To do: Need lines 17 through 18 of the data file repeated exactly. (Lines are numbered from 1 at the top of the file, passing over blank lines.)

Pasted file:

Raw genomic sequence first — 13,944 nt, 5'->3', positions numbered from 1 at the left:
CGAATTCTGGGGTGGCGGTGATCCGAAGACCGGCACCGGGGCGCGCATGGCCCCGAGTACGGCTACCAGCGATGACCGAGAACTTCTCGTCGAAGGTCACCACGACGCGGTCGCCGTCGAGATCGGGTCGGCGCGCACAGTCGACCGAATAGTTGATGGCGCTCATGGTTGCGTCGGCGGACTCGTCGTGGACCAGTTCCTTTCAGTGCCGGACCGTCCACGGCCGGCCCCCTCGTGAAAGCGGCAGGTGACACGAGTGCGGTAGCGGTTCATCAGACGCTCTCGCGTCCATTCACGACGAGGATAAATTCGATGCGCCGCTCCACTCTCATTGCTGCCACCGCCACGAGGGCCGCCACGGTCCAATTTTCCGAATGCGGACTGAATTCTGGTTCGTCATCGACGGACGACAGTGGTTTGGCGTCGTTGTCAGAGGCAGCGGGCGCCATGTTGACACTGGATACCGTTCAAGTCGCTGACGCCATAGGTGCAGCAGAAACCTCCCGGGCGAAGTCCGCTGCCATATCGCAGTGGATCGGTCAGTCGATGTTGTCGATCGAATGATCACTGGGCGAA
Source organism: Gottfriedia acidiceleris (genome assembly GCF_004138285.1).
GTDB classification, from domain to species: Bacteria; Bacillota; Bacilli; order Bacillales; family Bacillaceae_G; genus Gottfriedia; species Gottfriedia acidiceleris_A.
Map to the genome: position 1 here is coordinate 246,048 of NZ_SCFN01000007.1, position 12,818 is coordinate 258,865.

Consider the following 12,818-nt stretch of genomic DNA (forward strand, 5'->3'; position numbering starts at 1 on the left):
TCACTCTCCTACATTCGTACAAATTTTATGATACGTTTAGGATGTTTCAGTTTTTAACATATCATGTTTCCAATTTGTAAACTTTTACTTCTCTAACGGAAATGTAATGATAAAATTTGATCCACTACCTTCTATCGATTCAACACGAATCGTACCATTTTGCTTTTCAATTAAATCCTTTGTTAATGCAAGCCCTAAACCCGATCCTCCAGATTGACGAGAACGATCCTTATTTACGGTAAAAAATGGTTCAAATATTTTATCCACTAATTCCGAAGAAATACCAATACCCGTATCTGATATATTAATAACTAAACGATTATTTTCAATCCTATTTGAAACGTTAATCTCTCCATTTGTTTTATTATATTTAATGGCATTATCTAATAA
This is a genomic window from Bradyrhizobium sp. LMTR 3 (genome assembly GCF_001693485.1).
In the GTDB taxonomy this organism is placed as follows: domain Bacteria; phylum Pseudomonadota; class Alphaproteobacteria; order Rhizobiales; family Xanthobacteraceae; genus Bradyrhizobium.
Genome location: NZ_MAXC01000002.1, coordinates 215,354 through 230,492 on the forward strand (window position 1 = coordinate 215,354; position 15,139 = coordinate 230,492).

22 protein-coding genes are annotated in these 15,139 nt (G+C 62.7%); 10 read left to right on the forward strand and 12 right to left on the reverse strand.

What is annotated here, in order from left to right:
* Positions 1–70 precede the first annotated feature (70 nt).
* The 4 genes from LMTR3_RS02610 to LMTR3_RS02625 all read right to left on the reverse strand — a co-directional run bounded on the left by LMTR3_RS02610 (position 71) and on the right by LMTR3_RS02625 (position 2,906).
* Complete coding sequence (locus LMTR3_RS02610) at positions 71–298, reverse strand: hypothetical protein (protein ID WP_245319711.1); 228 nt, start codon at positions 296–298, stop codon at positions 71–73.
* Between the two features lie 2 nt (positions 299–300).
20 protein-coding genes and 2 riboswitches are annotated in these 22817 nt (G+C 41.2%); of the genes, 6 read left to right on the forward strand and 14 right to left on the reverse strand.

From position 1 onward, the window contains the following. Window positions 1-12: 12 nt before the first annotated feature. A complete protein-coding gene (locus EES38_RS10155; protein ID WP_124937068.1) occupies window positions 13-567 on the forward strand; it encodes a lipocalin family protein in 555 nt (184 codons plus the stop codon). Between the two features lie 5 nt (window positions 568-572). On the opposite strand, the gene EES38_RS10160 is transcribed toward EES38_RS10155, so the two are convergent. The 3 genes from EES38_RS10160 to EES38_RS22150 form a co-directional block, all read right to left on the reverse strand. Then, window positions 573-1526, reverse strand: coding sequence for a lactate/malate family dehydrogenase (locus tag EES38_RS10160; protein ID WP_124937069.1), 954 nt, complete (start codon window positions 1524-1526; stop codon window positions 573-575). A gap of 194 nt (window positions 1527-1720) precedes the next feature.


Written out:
20 protein-coding genes and 2 riboswitches are annotated in these 22817 nt (G+C 41.2%); of the genes, 6 read left to right on the forward strand and 14 right to left on the reverse strand.

From position 1 onward, the window contains the following. Window positions 1-12: 12 nt before the first annotated feature. A complete protein-coding gene (locus EES38_RS10155; protein ID WP_124937068.1) occupies window positions 13-567 on the forward strand; it encodes a lipocalin family protein in 555 nt (184 codons plus the stop codon). Between the two features lie 5 nt (window positions 568-572). On the opposite strand, the gene EES38_RS10160 is transcribed toward EES38_RS10155, so the two are convergent. The 3 genes from EES38_RS10160 to EES38_RS22150 form a co-directional block, all read right to left on the reverse strand. Then, window positions 573-1526, reverse strand: coding sequence for a lactate/malate family dehydrogenase (locus tag EES38_RS10160; protein ID WP_124937069.1), 954 nt, complete (start codon window positions 1524-1526; stop codon window positions 573-575). A gap of 194 nt (window positions 1527-1720) precedes the next feature.